In the past two weeks, I have been reliving my middle school math nightmares, and it hasn’t even gotten tough, yet. It all started with helping Joe, the 7th-grader, learn to work with negative numbers. Correct that, we were learning to work with integers. Oh, yeah, integers, numbers, and numerals are not necessarily the same thing, even though the little buggers look identical (in the future, I promise not to give my students a hard time over verb forms that seem self-evident to me).
Then, Amy, the 6th grader, needed help with long division. I have to say I’m on much more solid ground there, but I’m already bracing myself for the mysteries of algebra and quadratic equations. It was in the midst of these help sessions that I read the New York Times op/ed pice, How to Fix Our Math Education – NYTimes.com. In it, the authors decry the rather abstract way we tend to teach math, divorcing it from real-life applications. They also suggest the rather radical idea that not everyone needs to learn the same math. It made me wonder if we don’t think of learning math the same way senior fraternity members view hell week: if I had to go through it, so do you.
It wasn’t until I took a math for non-majors course in college that I finally got quadratic equations. When I did, they suddenly seemed beautiful–I learned to love that elusive X. Ask me, though, how many times in the last thirty years I’ve actually had to use one in some practical way. 0, zip, nada. In fact, I probably did encounter situations where I could have solved a real-life quantitative problem by solving for X, but I didn’t recognize it at the time.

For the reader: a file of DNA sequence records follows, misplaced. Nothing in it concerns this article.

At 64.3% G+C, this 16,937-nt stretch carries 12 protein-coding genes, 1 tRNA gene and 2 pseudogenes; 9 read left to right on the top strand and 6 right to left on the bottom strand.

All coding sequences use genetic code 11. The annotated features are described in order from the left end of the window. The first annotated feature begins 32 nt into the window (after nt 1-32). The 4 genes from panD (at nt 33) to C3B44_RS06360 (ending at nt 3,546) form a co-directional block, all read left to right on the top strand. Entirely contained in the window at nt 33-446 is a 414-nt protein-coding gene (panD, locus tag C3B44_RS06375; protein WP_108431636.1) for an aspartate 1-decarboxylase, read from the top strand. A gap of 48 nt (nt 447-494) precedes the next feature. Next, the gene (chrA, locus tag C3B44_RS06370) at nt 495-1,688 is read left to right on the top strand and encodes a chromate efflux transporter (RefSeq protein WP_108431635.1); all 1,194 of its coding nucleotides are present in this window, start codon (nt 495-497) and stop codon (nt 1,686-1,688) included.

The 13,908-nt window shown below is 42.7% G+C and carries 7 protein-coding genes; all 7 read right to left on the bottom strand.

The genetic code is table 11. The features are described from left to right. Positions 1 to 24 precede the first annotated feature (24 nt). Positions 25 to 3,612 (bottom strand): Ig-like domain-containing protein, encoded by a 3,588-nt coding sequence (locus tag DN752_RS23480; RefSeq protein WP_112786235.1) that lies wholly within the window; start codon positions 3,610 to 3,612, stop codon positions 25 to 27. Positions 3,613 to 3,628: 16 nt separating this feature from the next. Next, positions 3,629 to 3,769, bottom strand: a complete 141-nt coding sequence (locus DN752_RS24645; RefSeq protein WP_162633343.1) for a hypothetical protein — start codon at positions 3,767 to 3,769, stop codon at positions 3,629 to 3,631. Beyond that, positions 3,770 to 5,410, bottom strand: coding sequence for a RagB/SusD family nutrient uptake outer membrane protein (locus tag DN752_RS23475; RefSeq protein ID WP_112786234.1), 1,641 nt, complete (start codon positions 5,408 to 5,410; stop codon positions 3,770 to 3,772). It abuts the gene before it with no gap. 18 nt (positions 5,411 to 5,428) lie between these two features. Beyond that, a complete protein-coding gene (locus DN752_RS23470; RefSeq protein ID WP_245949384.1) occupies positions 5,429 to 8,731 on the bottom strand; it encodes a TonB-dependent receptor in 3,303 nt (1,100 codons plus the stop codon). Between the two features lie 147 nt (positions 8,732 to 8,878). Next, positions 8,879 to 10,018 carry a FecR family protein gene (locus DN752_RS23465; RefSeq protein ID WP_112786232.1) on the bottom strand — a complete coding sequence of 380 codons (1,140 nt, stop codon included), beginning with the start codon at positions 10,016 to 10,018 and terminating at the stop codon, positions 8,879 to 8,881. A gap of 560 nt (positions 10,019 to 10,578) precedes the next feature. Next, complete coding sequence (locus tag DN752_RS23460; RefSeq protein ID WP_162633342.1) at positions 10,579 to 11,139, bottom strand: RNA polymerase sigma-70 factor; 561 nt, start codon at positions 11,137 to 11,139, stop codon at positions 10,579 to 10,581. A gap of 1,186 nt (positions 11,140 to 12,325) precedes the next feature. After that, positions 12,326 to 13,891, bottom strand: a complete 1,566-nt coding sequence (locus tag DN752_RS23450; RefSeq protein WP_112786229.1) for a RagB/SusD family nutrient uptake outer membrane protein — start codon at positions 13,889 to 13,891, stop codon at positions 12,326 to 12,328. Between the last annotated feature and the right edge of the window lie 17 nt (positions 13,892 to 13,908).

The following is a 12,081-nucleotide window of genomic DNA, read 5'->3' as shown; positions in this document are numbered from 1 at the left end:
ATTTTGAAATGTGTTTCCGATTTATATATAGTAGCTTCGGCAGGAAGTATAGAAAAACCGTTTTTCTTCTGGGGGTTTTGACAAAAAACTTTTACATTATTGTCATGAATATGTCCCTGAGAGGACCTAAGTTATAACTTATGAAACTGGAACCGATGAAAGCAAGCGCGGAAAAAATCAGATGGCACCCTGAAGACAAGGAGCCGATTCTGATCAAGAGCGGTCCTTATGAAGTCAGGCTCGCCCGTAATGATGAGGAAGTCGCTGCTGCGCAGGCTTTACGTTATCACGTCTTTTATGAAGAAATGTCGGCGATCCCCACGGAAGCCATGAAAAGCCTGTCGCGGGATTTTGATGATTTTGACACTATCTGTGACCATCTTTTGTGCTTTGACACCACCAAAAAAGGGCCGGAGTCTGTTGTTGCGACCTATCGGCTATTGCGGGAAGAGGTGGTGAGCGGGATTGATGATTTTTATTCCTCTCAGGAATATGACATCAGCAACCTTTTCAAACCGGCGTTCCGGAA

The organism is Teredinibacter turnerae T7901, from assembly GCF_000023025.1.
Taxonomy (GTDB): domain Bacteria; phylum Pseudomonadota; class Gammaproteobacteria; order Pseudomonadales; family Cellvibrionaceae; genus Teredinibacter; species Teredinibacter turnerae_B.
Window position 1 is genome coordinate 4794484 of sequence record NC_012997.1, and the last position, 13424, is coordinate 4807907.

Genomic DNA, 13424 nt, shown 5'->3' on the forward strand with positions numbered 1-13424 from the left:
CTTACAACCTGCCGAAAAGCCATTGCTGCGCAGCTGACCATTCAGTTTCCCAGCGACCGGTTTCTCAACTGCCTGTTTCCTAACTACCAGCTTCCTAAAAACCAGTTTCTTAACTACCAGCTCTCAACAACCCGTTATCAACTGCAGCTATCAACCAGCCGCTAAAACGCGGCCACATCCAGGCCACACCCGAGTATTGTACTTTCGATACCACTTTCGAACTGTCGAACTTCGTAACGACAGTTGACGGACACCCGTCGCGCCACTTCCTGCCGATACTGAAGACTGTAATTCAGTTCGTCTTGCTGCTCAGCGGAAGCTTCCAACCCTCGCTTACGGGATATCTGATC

So, here I am, back in the world of wandering through abstract concepts with no idea where this trail comes out. I’ll be leading my kids, using a mish-mash of the New Math of my generation (“but, Dad, I have to show why that’s the correct answer!) and the shortcuts my engineer father tried to teach me (“don’t you see how much easier it is if you just switch all this stuff around?”).
I just hope and pray we get through it with a minimum of weeping and gnashing of teeth–oh, and that the kids don’t cry much, either.